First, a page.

What I don’t want to see is politicians using religion to gain power. This can corrupt. Plus, its the same as with your school scenerio. I don’t necassarily want religion taught in schools either (except maybe as an elective???). The same bankrupt theology that could invade our schools can invade our government. And finally, a government that is so-called Christian and becomes corrupt can do much more harm to America than never having a Christian government to begin with. That’s simply my opinion though. So I do believe in a separation of church and state.

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  2. Oh, and by the way, I would never ever try to silence “Bible-believing Christians”. If we’re silenced, then the God’s Word will never be spread.

    I just went back to glance at the post again and noticed that comment. 🙂

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  3. Hi Greg,

    Thanks for the comments. I wholeheartedly agree about not wanting politicians to use religion to gain power. Hypocrisy on either side is bad. I am not lobbying for a theocracy (that would be bad on many levels). I was mainly aiming at the false notion that we shouldn’t let our religious views inform our politics. If my faith leads me to believe that abortion is wrong, then there is nothing unconstitutional about voting, lobbying or even running for office on those views.

    Perhaps I’ll circle back to this topic later and write about how Christian politicans should work in the system.

    Your idea about the elective in schools is interesting, as long as sound preachers like you are teaching it! I figure that the more people getting into the Bible, the better . . . the Holy Spirit can take over from there.

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  4. 1. Jefferson’s letter was not a private letter — it was a presidental proclamation. It is collected in the official papers of the presidency of Jefferson. It was a carefully crafted statement, written with extensive corroboration of then-Attorney General Levi Lincoln. The Danbury church wrote expressing their fear that the State of Connecticut would abrogate their right to worship, either overtly with express banning of their sect, or less overtly by designating a state church. As Jefferson noted, the Constitution prevents such establishments of religion.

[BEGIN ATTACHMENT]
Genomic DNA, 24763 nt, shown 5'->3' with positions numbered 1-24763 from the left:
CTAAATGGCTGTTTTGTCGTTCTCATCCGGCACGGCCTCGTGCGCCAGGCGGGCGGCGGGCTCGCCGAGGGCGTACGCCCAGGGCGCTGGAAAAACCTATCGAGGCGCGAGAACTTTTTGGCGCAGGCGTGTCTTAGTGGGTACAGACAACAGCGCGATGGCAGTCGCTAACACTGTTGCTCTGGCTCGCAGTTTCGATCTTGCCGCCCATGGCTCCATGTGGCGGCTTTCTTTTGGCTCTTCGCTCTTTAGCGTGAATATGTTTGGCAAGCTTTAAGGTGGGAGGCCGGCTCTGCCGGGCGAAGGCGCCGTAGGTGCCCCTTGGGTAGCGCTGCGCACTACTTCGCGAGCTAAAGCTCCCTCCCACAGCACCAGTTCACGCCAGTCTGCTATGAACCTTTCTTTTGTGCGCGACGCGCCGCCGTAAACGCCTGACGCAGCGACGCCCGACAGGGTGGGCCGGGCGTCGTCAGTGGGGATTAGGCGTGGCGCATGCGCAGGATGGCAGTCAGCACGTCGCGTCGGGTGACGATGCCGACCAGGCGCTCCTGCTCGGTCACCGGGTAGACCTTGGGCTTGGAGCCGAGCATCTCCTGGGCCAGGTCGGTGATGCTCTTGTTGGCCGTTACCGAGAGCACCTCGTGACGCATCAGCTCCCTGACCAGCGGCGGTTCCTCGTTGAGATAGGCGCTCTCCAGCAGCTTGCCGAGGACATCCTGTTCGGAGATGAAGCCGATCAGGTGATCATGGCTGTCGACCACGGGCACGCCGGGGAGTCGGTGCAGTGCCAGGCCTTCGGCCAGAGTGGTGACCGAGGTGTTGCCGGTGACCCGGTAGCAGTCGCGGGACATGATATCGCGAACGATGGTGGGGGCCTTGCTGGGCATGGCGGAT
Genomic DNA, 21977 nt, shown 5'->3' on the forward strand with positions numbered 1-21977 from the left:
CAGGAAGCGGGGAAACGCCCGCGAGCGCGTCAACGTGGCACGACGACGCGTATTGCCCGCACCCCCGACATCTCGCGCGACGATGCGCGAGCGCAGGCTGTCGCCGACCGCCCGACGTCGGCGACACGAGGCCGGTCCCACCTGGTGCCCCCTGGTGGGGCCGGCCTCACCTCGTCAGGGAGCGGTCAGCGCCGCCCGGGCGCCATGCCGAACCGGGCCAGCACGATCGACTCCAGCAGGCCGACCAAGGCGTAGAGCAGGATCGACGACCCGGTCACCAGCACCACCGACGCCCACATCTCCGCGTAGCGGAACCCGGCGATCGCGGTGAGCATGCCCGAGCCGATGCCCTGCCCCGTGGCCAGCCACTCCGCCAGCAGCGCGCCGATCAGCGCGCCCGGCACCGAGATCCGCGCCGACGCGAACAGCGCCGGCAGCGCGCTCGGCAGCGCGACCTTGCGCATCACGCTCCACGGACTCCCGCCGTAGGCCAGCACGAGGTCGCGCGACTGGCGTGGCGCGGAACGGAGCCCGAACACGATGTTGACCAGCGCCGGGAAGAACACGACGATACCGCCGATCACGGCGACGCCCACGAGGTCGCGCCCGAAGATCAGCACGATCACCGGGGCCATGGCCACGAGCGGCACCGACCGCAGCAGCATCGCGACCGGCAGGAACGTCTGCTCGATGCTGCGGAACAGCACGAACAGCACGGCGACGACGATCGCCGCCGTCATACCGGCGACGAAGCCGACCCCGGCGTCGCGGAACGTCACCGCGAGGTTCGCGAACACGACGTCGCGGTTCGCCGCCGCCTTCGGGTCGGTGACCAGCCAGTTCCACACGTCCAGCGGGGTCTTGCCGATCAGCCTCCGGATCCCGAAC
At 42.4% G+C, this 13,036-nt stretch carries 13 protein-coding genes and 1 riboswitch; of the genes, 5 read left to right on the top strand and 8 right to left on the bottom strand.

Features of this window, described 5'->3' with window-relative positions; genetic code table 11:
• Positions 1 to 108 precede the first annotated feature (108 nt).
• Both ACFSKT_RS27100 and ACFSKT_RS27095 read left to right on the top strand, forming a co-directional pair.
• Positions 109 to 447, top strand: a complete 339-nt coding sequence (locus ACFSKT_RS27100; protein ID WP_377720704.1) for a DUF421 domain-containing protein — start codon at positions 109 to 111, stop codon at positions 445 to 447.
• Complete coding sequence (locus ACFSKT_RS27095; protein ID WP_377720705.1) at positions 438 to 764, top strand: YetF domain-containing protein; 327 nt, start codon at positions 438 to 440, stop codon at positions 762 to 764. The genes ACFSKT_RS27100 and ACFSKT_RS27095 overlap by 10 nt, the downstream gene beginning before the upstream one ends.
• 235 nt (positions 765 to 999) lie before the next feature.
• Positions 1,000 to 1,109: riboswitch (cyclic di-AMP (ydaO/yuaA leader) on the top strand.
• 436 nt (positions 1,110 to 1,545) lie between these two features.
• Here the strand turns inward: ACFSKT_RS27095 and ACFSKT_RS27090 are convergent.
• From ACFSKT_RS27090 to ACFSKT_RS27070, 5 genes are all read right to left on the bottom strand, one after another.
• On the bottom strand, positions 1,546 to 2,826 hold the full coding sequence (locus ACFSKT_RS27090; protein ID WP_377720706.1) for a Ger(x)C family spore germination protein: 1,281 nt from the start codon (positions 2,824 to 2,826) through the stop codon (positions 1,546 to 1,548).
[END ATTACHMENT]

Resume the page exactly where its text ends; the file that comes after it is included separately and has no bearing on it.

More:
2. While the phrase “separation of church and state” does not appear in the Constitution, the concept is woven throughout, especially in Articles I, II, III and IV, which give no official role in government to any religious body, and which give no official role in religion to any governmental entity, and in Amendment 1, which enumerates rights of citizens already present in the body of the Constitution, and then goes further to say Congress cannot even legislate in that area.

    Look especially at Article IV — there is no delegation of religious authority to state governments. States could not establish a church under the Constitution (which is what Jefferson told the Danbury Baptists).

    Moreover, each colony in the original 13 had disestablished its church to a great degree by 1778 — 9 completely, and 4 mostly. To establish a church, a state would have to have explicit authority to do so from the U.S. Constitution. There is no such authority, and never has been, under the Constitution.

    Establishment of religion is not required for good people to have good effects on politics. Establishment of religion is a general guarantee of corruption in government and church, however. Any student of church history should be aware of that fact.

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  5. If your point was that Jefferson’s letter was designed to protect the church’s freedom, you are correct. Many people incorrectly perceive it as the opposite.

    We are in agreement about it being a bad idea for a government to establish a religion. It is a fundamental principle of Christianity that you can’t coerce someone to believe. But that doesn’t mean we shouldn’t let our religious and moral views inform our political positions.

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  6. Right. But another point is that no state could have created a state religion. In addition to the fact that such an act would have violated the state constitution — and would violate the constitutions of all 50 states today — it would be a violation of the federal constitution. History shows that we have a steady march towards religious freedom, especially after 1776. No state backtracked on disestablishment and on establishing wider religious freedom. Only one state had any small vestige of establishment left after 1819, and it was gone by 1833. No one has seen any need to test religious freedom on establishment since then, either.